Environmental Community Releases “Green Budget”

For Immediate Release

Environmental Groups
Contact: 

Kathy Westra, The Wilderness Society, (202) 429-2642 or Kathy_Westra@tws.org
Jessica Brand, Defenders of Wildlife, (202) 772-0239 or JBRAND@defenders.org
Amy Kober, American Rivers, (206) 213-0330, ext. 23 or akober@americanrivers.org
Erin Allweiss, NRDC, (202) 513-6254 or eallweiss@nrdc.org

Environmental Community Releases “Green Budget”

Document Outlines Agency Funding Needed to Sustain Environmental Programs

WASHINGTON - Representatives of national conservation
organizations today released the annual "Green Budget" for FY 2010,
a document that details the federal agency funding the groups say is needed to
sustain clean air and water, lands, oceans and wildlife over the long term-an
increasingly urgent priority in an era of global warming. "Many of these
programs have been systematically marginalized and ignored over the past eight
years, and we must begin to restore adequate funding to them through the
regular appropriations process," said Bill Meadows, President of The Wilderness
Society, who hosted a news conference to unveil the Green Budget. The full
document, which was produced with input from more than 25 national conservation
groups, is available at www.wilderness.org
or www.saveourenvironment.org.
(Find an MP3 of today's teleconference at http://wilderness.org/content/green-budget-2010-teleconference)

Meadows noted that "funding
for individual land-management programs is low, and staff cuts have made it
increasingly difficult for the agencies to achieve their mission on the
ground. The new administration has a unique opportunity in the FY 2010
budget to provide jobs and restore economic vitality to many areas in need,
while also beginning to address the impacts of global warming. Our natural
resources provide economic growth in perpetuity, and investing in them provides
our country with long-term, lasting benefits."

That sentiment was echoed by
Mary Beth Beetham, Director of Legislative Affairs for Defenders of Wildlife. "America's
public lands and wildlife are not only anchors for healthy natural systems,
they are also important to our economy, helping to support at least 6.5 million
jobs across the nation," she noted. "The programs that support
these vital resources are chronically under-funded, but smart investments will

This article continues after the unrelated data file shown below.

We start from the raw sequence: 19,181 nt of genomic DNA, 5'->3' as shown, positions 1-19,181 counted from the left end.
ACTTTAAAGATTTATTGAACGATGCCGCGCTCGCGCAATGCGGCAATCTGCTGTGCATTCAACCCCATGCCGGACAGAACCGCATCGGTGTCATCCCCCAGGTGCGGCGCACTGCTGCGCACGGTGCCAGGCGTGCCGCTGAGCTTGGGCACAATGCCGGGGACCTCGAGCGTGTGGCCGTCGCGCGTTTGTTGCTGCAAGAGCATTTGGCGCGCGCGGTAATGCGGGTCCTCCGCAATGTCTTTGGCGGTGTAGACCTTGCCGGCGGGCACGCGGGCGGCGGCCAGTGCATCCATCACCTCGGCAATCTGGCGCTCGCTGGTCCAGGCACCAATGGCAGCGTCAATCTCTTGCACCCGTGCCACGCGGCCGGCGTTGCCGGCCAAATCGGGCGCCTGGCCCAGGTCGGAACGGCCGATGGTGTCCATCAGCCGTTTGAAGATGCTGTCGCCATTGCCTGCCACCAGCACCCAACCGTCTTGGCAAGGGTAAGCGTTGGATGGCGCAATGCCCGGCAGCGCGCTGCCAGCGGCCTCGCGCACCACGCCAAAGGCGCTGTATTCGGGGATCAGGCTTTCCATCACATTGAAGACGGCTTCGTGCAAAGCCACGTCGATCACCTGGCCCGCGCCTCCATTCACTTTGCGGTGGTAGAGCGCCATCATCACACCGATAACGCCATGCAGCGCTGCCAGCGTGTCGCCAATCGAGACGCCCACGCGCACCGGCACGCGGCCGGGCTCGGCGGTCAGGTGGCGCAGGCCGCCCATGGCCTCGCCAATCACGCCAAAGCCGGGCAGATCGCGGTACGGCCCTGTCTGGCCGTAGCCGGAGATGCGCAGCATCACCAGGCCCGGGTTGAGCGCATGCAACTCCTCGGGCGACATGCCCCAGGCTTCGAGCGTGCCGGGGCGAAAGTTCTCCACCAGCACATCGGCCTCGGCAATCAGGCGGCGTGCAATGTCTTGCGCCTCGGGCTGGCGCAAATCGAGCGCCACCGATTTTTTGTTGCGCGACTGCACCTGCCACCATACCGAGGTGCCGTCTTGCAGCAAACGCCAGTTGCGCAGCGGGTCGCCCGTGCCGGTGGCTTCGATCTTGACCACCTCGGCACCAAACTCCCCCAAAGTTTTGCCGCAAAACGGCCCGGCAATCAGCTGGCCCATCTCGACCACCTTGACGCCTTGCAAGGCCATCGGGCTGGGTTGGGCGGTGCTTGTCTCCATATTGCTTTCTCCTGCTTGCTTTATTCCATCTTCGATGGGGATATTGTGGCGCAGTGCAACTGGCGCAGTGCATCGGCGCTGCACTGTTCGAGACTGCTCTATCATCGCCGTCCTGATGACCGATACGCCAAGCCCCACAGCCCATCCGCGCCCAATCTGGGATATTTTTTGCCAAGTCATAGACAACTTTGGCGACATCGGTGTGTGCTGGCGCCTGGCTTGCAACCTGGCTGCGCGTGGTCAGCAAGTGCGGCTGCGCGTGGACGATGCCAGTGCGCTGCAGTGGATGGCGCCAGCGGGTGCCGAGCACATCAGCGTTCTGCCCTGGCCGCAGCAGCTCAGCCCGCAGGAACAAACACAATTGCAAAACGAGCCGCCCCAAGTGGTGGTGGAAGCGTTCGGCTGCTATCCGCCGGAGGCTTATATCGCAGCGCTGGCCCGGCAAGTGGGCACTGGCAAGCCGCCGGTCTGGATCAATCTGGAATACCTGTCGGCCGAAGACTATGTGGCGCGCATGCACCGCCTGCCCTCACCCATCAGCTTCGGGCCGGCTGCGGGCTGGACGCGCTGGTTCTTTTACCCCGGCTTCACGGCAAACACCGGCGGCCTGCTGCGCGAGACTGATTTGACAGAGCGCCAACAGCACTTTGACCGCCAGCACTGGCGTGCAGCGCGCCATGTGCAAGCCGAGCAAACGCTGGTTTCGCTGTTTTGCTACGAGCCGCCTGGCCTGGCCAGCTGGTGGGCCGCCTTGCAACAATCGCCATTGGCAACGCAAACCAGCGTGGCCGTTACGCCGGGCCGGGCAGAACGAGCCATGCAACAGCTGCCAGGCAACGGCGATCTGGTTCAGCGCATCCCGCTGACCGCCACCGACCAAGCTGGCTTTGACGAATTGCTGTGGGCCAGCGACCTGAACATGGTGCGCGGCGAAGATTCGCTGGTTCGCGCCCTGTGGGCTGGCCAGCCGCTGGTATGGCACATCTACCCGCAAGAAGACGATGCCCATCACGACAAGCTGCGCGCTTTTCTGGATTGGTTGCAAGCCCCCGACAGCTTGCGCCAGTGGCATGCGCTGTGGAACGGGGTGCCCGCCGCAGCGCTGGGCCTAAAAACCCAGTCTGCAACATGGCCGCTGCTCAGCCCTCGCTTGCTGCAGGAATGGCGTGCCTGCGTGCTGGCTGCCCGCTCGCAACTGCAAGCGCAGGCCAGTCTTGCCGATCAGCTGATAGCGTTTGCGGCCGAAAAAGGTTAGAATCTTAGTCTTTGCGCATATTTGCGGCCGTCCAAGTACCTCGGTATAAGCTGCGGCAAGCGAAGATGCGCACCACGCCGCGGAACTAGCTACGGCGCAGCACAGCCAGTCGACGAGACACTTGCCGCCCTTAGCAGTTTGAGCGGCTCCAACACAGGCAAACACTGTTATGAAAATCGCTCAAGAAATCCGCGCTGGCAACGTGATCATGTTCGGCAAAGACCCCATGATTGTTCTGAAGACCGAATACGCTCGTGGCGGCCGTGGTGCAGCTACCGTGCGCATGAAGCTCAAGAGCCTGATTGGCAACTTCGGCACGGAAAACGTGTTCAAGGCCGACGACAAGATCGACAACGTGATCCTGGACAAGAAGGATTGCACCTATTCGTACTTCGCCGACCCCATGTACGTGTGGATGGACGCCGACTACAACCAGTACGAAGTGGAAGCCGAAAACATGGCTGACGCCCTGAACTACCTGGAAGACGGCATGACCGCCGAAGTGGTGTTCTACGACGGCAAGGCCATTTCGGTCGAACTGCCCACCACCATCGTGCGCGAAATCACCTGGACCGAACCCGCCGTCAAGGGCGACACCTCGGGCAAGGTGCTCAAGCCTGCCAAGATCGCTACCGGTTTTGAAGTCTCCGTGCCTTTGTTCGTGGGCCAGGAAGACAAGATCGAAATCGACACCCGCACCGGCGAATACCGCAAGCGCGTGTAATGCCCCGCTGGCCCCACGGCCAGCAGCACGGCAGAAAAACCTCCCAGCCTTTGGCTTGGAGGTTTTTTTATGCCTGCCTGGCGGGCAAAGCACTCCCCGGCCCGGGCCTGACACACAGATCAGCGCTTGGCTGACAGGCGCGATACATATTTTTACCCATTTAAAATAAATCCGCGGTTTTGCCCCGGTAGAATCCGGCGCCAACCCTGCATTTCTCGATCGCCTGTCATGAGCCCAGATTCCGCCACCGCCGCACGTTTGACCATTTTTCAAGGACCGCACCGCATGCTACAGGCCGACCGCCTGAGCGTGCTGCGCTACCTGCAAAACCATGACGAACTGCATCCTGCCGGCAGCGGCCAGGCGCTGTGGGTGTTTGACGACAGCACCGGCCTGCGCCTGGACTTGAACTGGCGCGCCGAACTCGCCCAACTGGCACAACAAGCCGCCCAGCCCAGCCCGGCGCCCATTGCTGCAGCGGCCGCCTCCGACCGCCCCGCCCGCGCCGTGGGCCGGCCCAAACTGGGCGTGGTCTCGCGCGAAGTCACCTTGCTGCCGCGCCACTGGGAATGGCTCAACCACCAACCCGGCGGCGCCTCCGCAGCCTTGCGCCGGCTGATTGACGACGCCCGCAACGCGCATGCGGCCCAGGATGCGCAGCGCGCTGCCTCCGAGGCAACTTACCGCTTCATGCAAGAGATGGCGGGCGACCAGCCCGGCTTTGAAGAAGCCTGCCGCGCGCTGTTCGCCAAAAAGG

pay returns many times over the years to come. And the value of preserving our
natural heritage is immeasurable."

Appropriating adequate funds
for agency programs to thrive in the long-term is critical, even with the
recent passage of an economic recovery package that includes significant
funding for environmental programs, stressed Heather Taylor-Miesle, energy
consultant to the Natural Resources Defense Council (NRDC). "The economic recovery package made smart investments
that will repower America with
clean energy and create new jobs quickly. Congress can make good on this
down payment with a budget that keeps us on a path to a clean energy economy.
By providing the necessary funding for renewable energy and energy efficiency,
we can help end our dependence on oil and ensure that America has
the tools to meet the challenges of the 21st century."

Building
on that theme, Colin Peppard, Federal Transportation Program Manager for
Friends of the Earth, noted the importance of restoring funding for critical federal
transportation programs that help, rather than harm, the environment. "Over
the past several years, many innovative transportation programs that protect
our environment and reduce pollution have been underfunded, reducing their
effectiveness, and increasing the environmental impacts of
transportation," Peppard said. "Our transportation budget
recommendations ensure we are once again promoting clean air and water,
reducing oil use and global warming, and protecting wildlife and open
space."

One
of the agencies that has suffered severe funding cuts over the past eight years
is the Environmental Protection Agency, which saw a $1.8 billion decrease in inflation-adjusted funding
during the Bush Administration. The Green Budget makes a forceful case for
reversing this trend. "Nothing is more vital to the health and well-being
of our communities than clean water and clean air, said Peter Raabe, Policy
Director for Budget and Appropriations at American Rivers. "With global
warming presenting new challenges to our water, air and public health, we must
increase our investments to protect communities from pollution, boost quality
of life, and chart a new path to a green economy."

Long-term funding also is
critically important to the health of America's oceans and coasts,
said Roberta Elias, Senior Program Officer for Marine and Fisheries Policy at
the World
Wildlife Fund. "Our oceans and coasts are more
than a place where people visit.  They generate a $117 billion in economic
revenues each year, provide us with food and recreation, and are home to fish
and marine wildlife.  On top of that, oceans play a critical role in
regulating our climate.   Unfortunately, ocean health, fisheries
sustainability, and marine biodiversity face a growing list of pressures
including poorly planned development, damaging fishing levels and practices, pollution
of all kinds, as well as global warming and ocean acidification.  Putting
ocean conservation and management on hold is no longer an option. 
 It is time that we properly invest in the very marine ecosystems and
resources - at home and around the world - that we depend on to
provide basic ecological functions, to support economies and coastal
communities, and to feed a hungry planet."

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Find an MP3 of today's
teleconference at http://wilderness.org/content/green-budget-2010-teleconference

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